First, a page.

Hotels: Include us in investment incentives

President of Israel Hotel Association dismayed that exclusion from economic arrangements bill blocks development of tourism industry.

By RON FRIEDMAN
November 18, 2010 05:08
1 minute read.
THE HILTON Hotel in Eilat. More foreigners are vis

Eilat Hilton 311. (photo credit: Courtesy)

 
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Eli Gonen, president of the Israel Hotel Association, sent a letter to Finance Minister Yuval Steinitz on Wednesday, expressing dismay that his industry had been left out of the economic arrangements bill section on capital investment incentives.

Gonen wrote that despite the tourism industry’s obvious contribution to the economy and the desperate need for additional hotels, the Finance Ministry was blocking development by not including them in the bill.

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“Developing tourism and hotels is a central tenet of the Israeli economy, producing thousands of jobs across the country and creating economic and employment solutions for the periphery. In light of the increase in tourism and the need for more hotels, we demand that tourism be included in the basket of benefits that the government provides investors with. We should learn from our neighbors, who encouraged the building of thousands of hotel rooms and a huge increase in the number of tourists by adopting appropriate incentive plans,” Gonen wrote.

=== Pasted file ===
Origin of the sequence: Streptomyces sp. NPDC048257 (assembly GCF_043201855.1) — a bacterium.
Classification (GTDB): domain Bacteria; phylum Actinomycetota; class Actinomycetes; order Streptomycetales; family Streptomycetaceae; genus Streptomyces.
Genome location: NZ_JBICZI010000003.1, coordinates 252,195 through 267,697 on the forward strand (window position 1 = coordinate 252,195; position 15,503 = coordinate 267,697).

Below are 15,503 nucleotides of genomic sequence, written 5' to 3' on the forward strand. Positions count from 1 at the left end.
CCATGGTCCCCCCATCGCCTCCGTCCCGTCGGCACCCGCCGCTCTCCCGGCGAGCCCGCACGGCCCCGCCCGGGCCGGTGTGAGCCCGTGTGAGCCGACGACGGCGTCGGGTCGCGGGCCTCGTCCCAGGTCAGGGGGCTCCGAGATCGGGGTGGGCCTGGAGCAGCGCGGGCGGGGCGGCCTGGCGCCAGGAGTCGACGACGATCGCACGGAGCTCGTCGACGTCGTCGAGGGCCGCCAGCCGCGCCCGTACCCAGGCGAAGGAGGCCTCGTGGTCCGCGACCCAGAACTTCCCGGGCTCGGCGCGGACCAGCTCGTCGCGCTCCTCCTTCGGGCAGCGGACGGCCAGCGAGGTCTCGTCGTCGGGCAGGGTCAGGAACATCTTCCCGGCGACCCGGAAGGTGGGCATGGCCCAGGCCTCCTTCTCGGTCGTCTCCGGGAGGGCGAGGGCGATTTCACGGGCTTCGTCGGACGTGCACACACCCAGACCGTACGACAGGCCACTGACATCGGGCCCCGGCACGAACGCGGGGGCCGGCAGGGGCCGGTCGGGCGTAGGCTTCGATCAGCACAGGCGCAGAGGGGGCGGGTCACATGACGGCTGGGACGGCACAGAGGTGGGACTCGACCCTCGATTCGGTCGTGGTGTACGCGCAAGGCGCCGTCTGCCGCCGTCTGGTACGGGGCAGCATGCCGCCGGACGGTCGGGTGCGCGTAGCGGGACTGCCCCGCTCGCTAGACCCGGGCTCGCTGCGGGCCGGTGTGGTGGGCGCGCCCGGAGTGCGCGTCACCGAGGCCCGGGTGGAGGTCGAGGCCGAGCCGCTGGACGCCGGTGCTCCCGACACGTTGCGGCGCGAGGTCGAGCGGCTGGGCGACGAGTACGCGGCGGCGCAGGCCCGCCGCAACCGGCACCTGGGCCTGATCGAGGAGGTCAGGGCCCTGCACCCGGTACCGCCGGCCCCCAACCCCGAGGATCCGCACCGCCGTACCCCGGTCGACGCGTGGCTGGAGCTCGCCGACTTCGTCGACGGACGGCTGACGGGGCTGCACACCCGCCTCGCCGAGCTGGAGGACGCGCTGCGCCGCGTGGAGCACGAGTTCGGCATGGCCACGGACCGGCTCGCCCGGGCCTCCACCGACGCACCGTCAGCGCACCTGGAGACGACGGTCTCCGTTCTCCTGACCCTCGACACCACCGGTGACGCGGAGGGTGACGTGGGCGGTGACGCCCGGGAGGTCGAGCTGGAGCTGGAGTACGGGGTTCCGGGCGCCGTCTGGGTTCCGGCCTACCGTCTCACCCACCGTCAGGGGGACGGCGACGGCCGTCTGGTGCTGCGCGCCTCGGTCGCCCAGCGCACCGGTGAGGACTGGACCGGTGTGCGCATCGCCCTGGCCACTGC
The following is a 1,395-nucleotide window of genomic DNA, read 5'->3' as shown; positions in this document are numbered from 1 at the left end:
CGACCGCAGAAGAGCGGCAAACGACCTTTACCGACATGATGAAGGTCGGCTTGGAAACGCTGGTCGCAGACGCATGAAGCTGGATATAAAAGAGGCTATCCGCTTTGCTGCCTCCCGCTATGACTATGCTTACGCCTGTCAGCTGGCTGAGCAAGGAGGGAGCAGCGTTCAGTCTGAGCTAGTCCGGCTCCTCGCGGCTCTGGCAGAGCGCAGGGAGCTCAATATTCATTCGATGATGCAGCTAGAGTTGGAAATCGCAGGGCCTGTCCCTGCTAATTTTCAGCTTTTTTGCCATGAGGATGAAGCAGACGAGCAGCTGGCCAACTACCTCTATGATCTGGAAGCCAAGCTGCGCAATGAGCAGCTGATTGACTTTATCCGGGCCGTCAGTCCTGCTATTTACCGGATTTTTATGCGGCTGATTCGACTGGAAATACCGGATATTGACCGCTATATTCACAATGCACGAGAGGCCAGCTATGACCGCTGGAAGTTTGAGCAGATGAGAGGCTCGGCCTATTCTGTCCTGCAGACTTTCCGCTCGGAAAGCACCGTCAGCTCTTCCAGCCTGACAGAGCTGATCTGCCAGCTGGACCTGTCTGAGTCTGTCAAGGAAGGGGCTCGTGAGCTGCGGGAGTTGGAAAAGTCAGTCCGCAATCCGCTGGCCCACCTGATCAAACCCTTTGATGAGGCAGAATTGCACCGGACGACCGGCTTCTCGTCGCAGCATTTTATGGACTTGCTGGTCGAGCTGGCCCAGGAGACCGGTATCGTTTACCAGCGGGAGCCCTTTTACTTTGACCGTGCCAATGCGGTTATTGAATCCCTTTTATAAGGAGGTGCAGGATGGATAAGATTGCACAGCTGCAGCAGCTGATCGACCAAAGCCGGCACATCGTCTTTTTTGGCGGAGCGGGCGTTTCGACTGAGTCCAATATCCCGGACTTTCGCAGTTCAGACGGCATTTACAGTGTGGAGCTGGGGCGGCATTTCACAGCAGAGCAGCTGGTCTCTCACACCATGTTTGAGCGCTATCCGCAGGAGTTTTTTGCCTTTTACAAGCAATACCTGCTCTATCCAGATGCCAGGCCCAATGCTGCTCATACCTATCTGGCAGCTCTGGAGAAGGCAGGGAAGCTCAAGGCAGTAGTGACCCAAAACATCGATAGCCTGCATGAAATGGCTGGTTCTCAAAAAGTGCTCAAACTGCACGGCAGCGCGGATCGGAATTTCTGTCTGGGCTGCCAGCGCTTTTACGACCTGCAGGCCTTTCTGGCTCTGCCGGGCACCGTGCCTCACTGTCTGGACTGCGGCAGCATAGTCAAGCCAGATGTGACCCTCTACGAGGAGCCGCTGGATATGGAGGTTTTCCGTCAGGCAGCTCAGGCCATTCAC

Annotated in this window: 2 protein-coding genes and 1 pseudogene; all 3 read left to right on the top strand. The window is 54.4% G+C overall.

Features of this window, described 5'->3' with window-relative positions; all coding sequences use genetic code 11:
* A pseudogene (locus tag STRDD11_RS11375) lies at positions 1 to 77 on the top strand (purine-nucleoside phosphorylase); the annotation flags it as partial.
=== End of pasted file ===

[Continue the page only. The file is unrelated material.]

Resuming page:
he said that in meetings with Prime Minister Binyamin Netanyahu, the prime minister had agreed with the association’s positions, stressing the importance of tourism to the economy’s development.

In an additional letter to Knesset Finance Committee chairman Moshe Gafni, Gonen wrote that it is absurd that the tourism industry was being left out of the bill and asked Gafni to torpedo the Finance Ministry’s move.

The Finance Ministry spokesman told The Jerusalem Post that Gonen’s claims were completely false.

“It has been clear from the start that the bill referred to industry and not tourism. There has been no reduction to the benefits given to hotels in the capital investments incentive law. Moreover, the budget for this issue was settled in the government between the ministers of finance and tourism. It is important to note that regardless of the benefits given as part of the capital investments incentive law, the hotel industry is subsidized by hundreds of millions of shekels through value added tax exemptions on tourists,” the spokesman said.



Israeli tourism, which is experiencing a record year in terms of incoming tourists, needs thousands of new hotel rooms to meet rising demand.

Hoteliers and tourism professionals say the difficulty in getting loans is keeping investors away.

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